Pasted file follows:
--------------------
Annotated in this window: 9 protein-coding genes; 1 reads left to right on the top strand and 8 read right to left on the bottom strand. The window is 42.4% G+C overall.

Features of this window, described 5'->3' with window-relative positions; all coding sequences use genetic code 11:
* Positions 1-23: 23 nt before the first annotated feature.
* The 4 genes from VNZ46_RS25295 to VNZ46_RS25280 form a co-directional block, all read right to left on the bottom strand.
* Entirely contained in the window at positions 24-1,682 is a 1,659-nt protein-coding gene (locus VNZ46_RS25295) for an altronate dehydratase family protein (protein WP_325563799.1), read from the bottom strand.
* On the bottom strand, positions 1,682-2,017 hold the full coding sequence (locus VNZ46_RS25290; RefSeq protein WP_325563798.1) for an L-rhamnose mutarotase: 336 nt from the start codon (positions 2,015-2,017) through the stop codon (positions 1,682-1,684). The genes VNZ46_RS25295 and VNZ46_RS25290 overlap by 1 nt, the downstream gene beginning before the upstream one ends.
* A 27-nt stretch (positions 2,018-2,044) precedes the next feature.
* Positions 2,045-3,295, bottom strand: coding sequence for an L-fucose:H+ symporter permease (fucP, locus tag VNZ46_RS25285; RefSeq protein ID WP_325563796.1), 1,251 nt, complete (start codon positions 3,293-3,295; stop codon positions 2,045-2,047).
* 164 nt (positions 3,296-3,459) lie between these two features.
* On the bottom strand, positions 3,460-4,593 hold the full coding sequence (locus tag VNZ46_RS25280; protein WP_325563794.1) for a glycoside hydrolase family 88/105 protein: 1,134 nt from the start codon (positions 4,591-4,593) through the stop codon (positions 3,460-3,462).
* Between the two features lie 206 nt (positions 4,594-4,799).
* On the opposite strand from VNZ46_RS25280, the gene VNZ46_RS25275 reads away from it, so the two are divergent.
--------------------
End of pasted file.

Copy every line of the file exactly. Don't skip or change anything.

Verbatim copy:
Annotated in this window: 9 protein-coding genes; 1 reads left to right on the top strand and 8 read right to left on the bottom strand. The window is 42.4% G+C overall.

Features of this window, described 5'->3' with window-relative positions; all coding sequences use genetic code 11:
* Positions 1-23: 23 nt before the first annotated feature.
* The 4 genes from VNZ46_RS25295 to VNZ46_RS25280 form a co-directional block, all read right to left on the bottom strand.
* Entirely contained in the window at positions 24-1,682 is a 1,659-nt protein-coding gene (locus VNZ46_RS25295) for an altronate dehydratase family protein (protein WP_325563799.1), read from the bottom strand.
* On the bottom strand, positions 1,682-2,017 hold the full coding sequence (locus VNZ46_RS25290; RefSeq protein WP_325563798.1) for an L-rhamnose mutarotase: 336 nt from the start codon (positions 2,015-2,017) through the stop codon (positions 1,682-1,684). The genes VNZ46_RS25295 and VNZ46_RS25290 overlap by 1 nt, the downstream gene beginning before the upstream one ends.
* A 27-nt stretch (positions 2,018-2,044) precedes the next feature.
* Positions 2,045-3,295, bottom strand: coding sequence for an L-fucose:H+ symporter permease (fucP, locus tag VNZ46_RS25285; RefSeq protein ID WP_325563796.1), 1,251 nt, complete (start codon positions 3,293-3,295; stop codon positions 2,045-2,047).
* 164 nt (positions 3,296-3,459) lie between these two features.
* On the bottom strand, positions 3,460-4,593 hold the full coding sequence (locus tag VNZ46_RS25280; protein WP_325563794.1) for a glycoside hydrolase family 88/105 protein: 1,134 nt from the start codon (positions 4,591-4,593) through the stop codon (positions 3,460-3,462).
* Between the two features lie 206 nt (positions 4,594-4,799).
* On the opposite strand from VNZ46_RS25280, the gene VNZ46_RS25275 reads away from it, so the two are divergent.